[lworld] RFR: 8267763: [lworld][lw3] Change "non-tearable" nomenclature to "access atomic" [v2]
John R Rose
jrose at openjdk.java.net
Mon Jun 14 20:59:52 UTC 2021
On Mon, 31 May 2021 09:36:40 GMT, Aleksey Shipilev <shade at openjdk.org> wrote:
>> Current Valhalla code has the experimental marker interface `java.lang.NonTearable`, which is actually about access atomicity. It makes weird claims about word tearing and out-of-thin air values.
>> First, this is not word tearing. Word tearing, as defined by JLS 17.6 is: _"This problem is sometimes known as word tearing, and on processors that cannot easily update a single byte in isolation some other approach will be required"._ That is, word tearing is when we cannot update the _narrow_ member without doing a _wider_ access, thus necessarily affecting the adjacent members. In Valhalla case, what we are dealing with is access atomicity: we sometimes cannot access the _wide_ member without doing a set of _narrower_ accesses. This is why JLS 17.7 says "non-atomic treatment of double and longs", not "word-tearing of double and longs".
>> Second, the docs for `j.l.NonTearable` mention "out-of-thin-air" (OOTA) values, which are not related here at all. OOTA are the beasts from the causality loops: those are values that were never written by normal execution of the program (i.e. speculative values). In Valhalla case, the writes that produce the broken hybrid are known and expected writes from the conflicting writers.
>> This nomenclature percolates to Valhalla VM code, so some change is needed there as well.
>> Additional testing:
>> - [x] `runtime/valhalla` tests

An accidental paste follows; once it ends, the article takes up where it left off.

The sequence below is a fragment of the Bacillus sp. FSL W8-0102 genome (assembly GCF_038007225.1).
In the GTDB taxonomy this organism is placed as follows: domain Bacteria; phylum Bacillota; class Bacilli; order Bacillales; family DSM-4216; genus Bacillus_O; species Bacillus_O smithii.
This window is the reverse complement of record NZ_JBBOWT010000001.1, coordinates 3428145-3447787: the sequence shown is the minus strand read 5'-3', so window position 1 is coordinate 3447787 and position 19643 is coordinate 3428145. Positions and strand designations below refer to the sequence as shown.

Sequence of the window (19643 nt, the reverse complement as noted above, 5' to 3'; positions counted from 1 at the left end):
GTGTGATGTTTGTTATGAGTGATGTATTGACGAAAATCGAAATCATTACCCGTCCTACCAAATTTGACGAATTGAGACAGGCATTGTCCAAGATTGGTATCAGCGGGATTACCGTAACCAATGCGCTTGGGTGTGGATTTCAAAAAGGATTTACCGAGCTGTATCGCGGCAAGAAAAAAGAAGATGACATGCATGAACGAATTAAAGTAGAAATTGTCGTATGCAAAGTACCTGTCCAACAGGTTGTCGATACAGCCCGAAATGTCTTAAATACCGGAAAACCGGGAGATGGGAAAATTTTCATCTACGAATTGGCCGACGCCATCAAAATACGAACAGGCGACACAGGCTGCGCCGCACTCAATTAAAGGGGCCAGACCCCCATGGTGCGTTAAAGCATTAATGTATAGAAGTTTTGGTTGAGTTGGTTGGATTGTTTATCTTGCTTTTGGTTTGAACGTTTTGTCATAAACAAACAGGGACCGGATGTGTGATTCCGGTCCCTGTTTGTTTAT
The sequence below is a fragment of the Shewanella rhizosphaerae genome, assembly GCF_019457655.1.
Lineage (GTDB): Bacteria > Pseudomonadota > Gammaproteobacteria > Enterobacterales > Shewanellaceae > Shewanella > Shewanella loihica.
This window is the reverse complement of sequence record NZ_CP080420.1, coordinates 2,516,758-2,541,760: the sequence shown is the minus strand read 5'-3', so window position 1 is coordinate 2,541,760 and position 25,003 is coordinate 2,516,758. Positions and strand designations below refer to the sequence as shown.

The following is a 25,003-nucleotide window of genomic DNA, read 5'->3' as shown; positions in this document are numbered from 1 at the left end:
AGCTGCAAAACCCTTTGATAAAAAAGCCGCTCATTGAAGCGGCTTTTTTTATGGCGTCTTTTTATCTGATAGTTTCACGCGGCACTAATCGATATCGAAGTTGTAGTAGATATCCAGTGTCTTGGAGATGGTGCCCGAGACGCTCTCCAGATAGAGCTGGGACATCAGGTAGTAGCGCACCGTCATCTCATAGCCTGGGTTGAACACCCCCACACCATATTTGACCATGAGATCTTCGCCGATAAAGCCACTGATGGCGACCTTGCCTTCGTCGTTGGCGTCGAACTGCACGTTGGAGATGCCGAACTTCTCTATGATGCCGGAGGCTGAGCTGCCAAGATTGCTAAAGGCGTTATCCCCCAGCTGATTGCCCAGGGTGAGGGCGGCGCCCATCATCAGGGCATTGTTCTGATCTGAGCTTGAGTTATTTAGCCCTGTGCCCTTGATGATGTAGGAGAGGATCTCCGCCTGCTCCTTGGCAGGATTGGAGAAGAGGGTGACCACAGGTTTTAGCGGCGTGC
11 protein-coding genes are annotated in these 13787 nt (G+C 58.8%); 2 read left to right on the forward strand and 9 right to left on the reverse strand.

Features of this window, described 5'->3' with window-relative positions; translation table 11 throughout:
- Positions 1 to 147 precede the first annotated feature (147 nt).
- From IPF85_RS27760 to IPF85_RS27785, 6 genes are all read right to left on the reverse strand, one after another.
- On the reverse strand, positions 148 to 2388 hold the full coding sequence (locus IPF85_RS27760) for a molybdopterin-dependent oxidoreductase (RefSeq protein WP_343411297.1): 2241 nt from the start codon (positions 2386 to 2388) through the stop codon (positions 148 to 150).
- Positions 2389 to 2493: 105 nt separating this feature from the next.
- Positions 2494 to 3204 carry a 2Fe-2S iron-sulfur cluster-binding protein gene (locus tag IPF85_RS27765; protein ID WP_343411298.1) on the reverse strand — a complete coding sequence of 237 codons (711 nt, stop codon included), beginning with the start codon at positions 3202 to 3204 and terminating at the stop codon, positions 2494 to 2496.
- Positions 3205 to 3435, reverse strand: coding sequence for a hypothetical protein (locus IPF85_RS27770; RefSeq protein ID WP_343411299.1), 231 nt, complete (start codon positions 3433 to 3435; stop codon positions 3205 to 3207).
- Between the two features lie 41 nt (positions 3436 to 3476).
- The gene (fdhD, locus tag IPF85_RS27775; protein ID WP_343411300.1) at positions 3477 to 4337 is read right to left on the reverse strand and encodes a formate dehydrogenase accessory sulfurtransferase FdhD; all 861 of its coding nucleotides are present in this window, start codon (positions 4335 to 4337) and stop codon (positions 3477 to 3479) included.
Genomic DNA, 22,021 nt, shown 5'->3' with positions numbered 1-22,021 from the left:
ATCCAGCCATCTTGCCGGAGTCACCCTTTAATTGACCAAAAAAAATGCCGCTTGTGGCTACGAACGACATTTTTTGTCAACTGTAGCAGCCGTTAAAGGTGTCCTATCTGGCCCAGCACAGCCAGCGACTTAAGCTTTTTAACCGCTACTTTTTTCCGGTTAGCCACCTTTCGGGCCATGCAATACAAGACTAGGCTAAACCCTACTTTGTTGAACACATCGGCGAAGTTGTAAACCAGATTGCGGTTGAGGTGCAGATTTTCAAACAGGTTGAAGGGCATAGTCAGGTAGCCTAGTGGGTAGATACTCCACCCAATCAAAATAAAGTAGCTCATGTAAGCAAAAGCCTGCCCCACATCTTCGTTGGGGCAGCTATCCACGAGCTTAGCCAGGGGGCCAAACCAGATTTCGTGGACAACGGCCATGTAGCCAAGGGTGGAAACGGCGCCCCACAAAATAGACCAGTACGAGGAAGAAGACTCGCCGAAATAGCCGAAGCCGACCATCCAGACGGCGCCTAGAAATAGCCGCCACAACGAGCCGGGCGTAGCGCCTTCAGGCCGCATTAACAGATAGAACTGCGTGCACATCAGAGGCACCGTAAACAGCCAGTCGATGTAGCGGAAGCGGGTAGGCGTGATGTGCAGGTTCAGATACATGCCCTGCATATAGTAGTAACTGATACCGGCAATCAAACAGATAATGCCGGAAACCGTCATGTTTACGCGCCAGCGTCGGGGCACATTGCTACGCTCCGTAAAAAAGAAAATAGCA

> Aleksey Shipilev has updated the pull request incrementally with one additional commit since the last revision:
> Rename a few other tests
Thank you for explaining to all of us about word-tearing, but that seems to be moot in the context of this PR. This feature (`NonTearable`) is about *structure tearing*, which is a distinct concept. Hence the different name, as you might have noticed.
There is also a reason for not using the term "atomic". Indeed it was my preference, but Brian (as he can explain himself as well) has at least two good reasons for avoiding that term, and going with the new term `NonTearable` (as well as the underlying exposition about the *new* phenomenon of structure tearing).
(The term non-tearable is in fact closely synonymous with the term atomic, which literally means non-cuttable.)
A couple of reasons *not* to use "atomic" here: First, the term is already taken, in the package `java.util.concurrent.atomic`, with classes like `AtomicInteger`. Users would be faced with different `AtomicFoo` types, leading to needless pedagogical burden. (It doesn't matter that a dozen JMM experts would be made happier by using a common term for a common underlying notion.) Second, although you nicely propose `AtomicAccess` as a good and correct term, the basic meaning of Atomic, at the user level, is already *stronger* than atomic access: It implies not only that structures won't tear, as longs and doubles can tear in Old Java, but also the word "atomic" implies some kind of state-to-state consistency, such as is provided by CAS or atomic add. Yes, I see that "access" in "atomic access" is a clever way of backing away from state-to-state consistency claims, but it's too subtle. A new term is needed for the weaker concept.
In other words, for API design, let's keep using the term Atomic for the stronger (more useful term) and NonTearable for the weaker idea of a atomic-for-single-acceses-only. That's what you are seeing with the term "non-tearable", and what I hope you can also see with the development of the not-really-so-weird discussion of "structure tearing".
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